Macbook, Software

MacBook Word Processing Part One

Since getting the MacBook I’ve been in need of a decent Mac word processer. I have NeoOffice and OpenOffice for the heavy duty stuff (and to be honest the ports are a bit heavyweight/ponderous too so you’re rarely tempted to crack them open for writing a little blog posting like this) but there is then a gap between them and TextEdit (which is what I am using now). The OpenSource alternative is AbiWord and I cannot deny that it is fast, usable and has some of the necessary functions for article writing (such as Word Count) however there is no denying that the WYSIWYG element of the processing window leaves a lot to be desired particularly in the area of font kerning. The best commercial alternative I’ve found so far is Mellel. That has the required features and a pleasing appearance as well as native performance.

However it also has its quirks such as a poor styling system, a strange desire to hyphenate words rather than do normal paragraph alignment. Hyphenating words automatically is only really of interest if you want to print the document from the application which is actually, in my view, the minority case. Most times my work is either transferred to the web or sent on to a publisher who wishes to import the raw text and styles for formatting according to their tastes. The major problem though that affects both Mellel and Abiword and really makes me hesitate to purchase a license to Mellel is lack of a “Zoom to screen size” option. The MacBook’s wide screen means you really need to able to seamlessly stretch the program to the width of the window and then have the text automatically resize to an appropriate size. There is nothing worse than looking at a long narrow column of tiny text that leaves two-thirds of your widescreen unused.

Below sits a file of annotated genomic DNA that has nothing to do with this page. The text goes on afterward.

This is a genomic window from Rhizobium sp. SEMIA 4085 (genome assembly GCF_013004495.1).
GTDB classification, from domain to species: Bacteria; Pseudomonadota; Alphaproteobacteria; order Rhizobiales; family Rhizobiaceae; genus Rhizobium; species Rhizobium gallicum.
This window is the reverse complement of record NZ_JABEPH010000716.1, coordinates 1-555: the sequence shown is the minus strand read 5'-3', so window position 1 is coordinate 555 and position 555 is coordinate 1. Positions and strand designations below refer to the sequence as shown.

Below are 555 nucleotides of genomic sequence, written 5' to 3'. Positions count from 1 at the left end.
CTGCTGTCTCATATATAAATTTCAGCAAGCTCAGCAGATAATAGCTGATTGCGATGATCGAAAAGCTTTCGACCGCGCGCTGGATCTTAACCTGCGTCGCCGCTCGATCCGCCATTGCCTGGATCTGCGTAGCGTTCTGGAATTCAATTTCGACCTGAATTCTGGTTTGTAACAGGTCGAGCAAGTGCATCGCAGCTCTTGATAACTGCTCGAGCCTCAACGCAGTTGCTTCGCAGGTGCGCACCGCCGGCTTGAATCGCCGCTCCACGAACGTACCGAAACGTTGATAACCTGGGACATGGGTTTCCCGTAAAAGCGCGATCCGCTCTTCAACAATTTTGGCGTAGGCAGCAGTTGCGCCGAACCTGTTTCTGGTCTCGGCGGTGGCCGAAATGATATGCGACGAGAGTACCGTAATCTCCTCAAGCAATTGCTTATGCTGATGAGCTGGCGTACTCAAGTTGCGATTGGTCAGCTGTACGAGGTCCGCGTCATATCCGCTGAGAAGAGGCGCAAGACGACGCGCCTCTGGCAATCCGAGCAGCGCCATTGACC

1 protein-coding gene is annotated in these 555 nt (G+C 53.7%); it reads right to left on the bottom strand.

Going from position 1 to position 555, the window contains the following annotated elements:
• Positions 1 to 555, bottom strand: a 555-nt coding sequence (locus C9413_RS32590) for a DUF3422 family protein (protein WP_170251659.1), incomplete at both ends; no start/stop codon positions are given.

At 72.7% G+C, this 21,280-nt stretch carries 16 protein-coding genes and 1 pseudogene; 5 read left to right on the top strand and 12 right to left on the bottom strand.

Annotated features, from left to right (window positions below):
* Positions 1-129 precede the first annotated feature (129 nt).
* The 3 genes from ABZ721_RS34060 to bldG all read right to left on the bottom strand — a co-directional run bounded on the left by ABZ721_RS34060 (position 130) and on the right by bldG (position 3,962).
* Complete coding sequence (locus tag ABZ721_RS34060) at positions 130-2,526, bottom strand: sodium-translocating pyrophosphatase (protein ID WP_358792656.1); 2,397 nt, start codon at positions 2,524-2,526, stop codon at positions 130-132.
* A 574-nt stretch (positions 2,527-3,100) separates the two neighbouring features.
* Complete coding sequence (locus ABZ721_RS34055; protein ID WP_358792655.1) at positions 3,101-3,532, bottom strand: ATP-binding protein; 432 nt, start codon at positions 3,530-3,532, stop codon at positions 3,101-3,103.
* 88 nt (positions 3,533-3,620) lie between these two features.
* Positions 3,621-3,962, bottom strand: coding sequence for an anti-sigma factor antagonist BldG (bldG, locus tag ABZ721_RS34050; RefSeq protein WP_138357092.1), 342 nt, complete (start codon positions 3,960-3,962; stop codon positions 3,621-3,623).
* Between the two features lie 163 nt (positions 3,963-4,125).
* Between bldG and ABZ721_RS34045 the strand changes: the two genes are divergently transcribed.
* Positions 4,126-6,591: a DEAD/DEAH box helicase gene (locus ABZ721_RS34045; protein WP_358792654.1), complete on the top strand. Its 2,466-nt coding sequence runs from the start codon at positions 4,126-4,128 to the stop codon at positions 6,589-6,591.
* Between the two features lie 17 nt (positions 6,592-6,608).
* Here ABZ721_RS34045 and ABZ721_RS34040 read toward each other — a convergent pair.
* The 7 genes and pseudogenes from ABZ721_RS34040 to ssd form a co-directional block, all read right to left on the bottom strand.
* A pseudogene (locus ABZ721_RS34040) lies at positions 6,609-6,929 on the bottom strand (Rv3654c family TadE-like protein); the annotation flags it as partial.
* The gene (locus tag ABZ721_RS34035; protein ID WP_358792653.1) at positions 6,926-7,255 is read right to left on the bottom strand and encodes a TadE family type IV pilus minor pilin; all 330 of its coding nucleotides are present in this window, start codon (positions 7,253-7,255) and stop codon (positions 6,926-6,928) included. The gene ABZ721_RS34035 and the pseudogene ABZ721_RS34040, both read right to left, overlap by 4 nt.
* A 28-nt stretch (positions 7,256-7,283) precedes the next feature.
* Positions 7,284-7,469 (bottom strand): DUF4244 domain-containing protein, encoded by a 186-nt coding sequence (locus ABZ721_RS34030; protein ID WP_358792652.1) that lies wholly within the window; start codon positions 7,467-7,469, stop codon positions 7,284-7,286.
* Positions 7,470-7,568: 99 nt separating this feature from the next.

In the end the decision was made for me by Mellel, the evaluation license ran out and despite downloading a later version of the application I could not renew the evaluation. The end of the evaluation meant I was locked out of my documents, or rather I could not export the document to external formats (fair enough) and I could not cut and paste from the documents I had created during the evaluation period. This last restriction really bugged me, partly because it was shit (you could still take text from the buffers it was just more complicated to do) and secondly because if you are genuinely evaluate something and decide not to use it in the long run you should be able to transfer the content of your documents while not using any of the fancy features the application offers.

This kind of thing is the argument that is used against closed source and I for one would prefer to spend time and effort on Abiword despite its deficiencies because the effort will never be wasted and the software will never be taken away.

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